Organism with largest genome packs 50x more DNA than a human’s

Scientists have discovered the organism with the largest known genome, containing 160 billion base pairs. That makes it more than 50 times bigger than the human genome, and the organism it’s describing is a tiny fork fern you wouldn’t even notice if you tripped over it in the forest.

Crammed inside every single living cell is the entire blueprint for building that organism. As such, DNA is an incredibly dense data storage medium, with a single gram able to store 215 million GB, so it’s no surprise that scientists are exploring how to tap into it.

Now, the life form with the largest known genome has been identified – and it’s not what you might think. A humble fern species known as Tmesipteris oblanceolata has been found to sport a genome made up of 160.45 billion base pairs (Gbp). For reference, the human genome packs 3.1 Gbp.

Another way to visualize that is to imagine the DNA strands unraveled. Ours would stretch out 2 m (6.6 ft), about as tall as LeBron James. But the T. oblanceolata genome would be well over 100 m (328 ft) – taller than the Statue of Liberty or the tower housing Big Ben.

The humble fork fern species, Tmesipteris oblanceolata, doesn't look like much, but it's cleaned up in the Guinness World Records books
The humble fork fern species, Tmesipteris oblanceolata, doesn’t look like much, but it’s cleaned up in the Guinness World Records books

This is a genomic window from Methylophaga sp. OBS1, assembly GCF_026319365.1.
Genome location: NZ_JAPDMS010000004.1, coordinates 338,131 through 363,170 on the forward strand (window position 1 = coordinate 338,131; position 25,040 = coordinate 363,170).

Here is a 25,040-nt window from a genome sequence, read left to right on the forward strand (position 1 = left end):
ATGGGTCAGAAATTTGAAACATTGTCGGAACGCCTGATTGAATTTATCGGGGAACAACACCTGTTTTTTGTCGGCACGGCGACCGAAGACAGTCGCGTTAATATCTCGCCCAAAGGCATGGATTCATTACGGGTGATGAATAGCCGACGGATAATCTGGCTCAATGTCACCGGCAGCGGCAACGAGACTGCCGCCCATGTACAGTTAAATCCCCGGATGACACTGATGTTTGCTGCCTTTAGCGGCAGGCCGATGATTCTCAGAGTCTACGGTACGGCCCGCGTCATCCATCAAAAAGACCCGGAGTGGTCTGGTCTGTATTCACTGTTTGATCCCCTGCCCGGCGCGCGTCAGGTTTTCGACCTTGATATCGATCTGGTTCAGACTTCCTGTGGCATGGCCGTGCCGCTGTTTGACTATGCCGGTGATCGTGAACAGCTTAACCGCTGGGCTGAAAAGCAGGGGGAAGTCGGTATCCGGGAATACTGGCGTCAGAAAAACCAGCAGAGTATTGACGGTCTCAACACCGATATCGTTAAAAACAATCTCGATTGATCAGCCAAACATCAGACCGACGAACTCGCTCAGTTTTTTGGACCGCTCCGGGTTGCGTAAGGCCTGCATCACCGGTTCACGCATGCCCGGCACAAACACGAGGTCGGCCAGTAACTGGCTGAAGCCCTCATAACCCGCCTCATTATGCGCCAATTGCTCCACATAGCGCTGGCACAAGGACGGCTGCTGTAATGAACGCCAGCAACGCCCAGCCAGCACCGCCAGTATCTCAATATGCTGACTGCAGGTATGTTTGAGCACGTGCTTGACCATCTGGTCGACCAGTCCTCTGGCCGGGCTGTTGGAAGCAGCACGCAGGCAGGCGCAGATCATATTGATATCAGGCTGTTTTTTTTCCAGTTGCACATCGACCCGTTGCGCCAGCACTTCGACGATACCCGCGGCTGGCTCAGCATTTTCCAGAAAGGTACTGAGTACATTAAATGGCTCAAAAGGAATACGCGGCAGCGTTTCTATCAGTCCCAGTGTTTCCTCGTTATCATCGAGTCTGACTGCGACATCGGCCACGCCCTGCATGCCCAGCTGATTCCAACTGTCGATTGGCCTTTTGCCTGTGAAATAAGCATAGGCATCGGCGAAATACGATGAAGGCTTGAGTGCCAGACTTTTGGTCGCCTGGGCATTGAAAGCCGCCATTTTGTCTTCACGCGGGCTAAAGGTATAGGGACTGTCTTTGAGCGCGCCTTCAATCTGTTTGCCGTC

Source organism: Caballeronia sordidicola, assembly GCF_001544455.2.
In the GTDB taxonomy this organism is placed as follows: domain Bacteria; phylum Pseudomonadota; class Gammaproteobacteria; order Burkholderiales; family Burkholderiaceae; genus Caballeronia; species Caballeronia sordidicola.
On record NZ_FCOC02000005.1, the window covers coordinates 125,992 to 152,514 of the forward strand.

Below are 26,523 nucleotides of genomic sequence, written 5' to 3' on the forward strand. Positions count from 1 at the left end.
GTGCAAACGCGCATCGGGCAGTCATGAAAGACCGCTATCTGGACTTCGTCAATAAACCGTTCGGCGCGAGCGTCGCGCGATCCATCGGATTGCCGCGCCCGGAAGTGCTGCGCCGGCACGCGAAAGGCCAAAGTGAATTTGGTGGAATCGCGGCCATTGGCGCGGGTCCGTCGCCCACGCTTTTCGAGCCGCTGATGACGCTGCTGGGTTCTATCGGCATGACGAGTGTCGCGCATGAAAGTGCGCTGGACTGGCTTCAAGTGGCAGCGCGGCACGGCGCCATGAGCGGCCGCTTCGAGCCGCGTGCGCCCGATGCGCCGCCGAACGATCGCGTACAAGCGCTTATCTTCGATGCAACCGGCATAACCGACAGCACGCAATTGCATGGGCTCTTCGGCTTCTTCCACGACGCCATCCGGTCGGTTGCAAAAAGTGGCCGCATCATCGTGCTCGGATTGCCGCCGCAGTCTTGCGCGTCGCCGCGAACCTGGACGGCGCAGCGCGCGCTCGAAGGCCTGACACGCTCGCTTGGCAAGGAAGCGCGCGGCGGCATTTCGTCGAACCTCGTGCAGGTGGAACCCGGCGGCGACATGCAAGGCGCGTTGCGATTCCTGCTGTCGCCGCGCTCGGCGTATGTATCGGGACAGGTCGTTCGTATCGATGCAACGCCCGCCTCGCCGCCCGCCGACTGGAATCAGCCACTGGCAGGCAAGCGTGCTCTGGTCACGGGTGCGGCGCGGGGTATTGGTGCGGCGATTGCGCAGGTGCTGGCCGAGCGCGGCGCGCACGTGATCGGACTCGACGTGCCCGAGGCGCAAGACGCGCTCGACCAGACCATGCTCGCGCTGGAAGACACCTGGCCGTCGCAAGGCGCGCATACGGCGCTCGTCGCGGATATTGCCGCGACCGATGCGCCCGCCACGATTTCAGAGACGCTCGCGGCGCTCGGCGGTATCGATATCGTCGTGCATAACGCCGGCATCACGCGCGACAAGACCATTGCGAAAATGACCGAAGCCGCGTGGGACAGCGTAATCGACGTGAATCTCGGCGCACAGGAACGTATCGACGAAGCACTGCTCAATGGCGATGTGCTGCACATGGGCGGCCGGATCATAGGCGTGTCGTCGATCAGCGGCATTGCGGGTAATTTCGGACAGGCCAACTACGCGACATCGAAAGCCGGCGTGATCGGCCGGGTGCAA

Pol Fernandez

As such, this innocuous fern has snatched up three Guinness World Record titles – largest genome, largest plant genome, and largest fern genome – although you could argue that the first one is enough. It steals the crown from another plant, Paris japonica, with its previous record-holding genome of 148.89 Gbp.

In true TARDIS fashion, you wouldn’t know just by looking at it how much bigger this fern was on the inside. By all accounts it’s a pretty unremarkable plant, growing up to 30 cm (12 in) long and looking like something you wouldn’t even glance at while walking through the forest.

But other members of its family have previously been found to contain large genomes, so scientists at London’s Royal Botanic Gardens, Kew and the Institut Botànic de Barcelona (IBB-CSIC) in Spain set out to investigate T. oblanceolata. They traveled to New Caledonia, an island in the Southwest Pacific, to take samples of the plant.

The team analyzed the genome by isolating the nuclei of thousands of its cells, staining them with a dye that binds to the DNA in the nucleus. Measuring how much dye has been bound can allow an estimate of the genome size, which revealed the new world record.

Intriguingly, bigger isn’t always better when it comes to genomes, the team says. Large-genomed plants tend to have slower growth, require more nutrients and perform photosynthesis less efficiently. As such, it’s thought that T. oblanceolata is bumping up against the upper limits for genome size.

The research was published in the journal iScience.

Source: Royal Botanic Gardens, Kew

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